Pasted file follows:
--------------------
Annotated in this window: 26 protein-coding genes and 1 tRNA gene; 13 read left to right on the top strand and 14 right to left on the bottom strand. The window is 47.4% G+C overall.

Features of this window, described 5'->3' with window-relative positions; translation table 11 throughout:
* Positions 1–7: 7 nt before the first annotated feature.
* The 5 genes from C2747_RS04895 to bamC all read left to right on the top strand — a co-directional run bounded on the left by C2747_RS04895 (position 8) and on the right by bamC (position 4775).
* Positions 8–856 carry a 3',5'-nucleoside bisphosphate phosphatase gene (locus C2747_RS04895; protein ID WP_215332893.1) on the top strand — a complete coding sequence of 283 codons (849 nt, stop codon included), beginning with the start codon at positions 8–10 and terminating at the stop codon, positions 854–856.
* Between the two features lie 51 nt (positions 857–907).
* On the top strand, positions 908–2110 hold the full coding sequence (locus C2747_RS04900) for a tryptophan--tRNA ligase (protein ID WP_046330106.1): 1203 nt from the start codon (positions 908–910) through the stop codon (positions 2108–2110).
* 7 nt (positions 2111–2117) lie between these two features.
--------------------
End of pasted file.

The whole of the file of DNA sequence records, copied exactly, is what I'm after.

Annotated in this window: 26 protein-coding genes and 1 tRNA gene; 13 read left to right on the top strand and 14 right to left on the bottom strand. The window is 47.4% G+C overall.

Features of this window, described 5'->3' with window-relative positions; translation table 11 throughout:
* Positions 1–7: 7 nt before the first annotated feature.
* The 5 genes from C2747_RS04895 to bamC all read left to right on the top strand — a co-directional run bounded on the left by C2747_RS04895 (position 8) and on the right by bamC (position 4775).
* Positions 8–856 carry a 3',5'-nucleoside bisphosphate phosphatase gene (locus C2747_RS04895; protein ID WP_215332893.1) on the top strand — a complete coding sequence of 283 codons (849 nt, stop codon included), beginning with the start codon at positions 8–10 and terminating at the stop codon, positions 854–856.
* Between the two features lie 51 nt (positions 857–907).
* On the top strand, positions 908–2110 hold the full coding sequence (locus C2747_RS04900) for a tryptophan--tRNA ligase (protein ID WP_046330106.1): 1203 nt from the start codon (positions 908–910) through the stop codon (positions 2108–2110).
* 7 nt (positions 2111–2117) lie between these two features.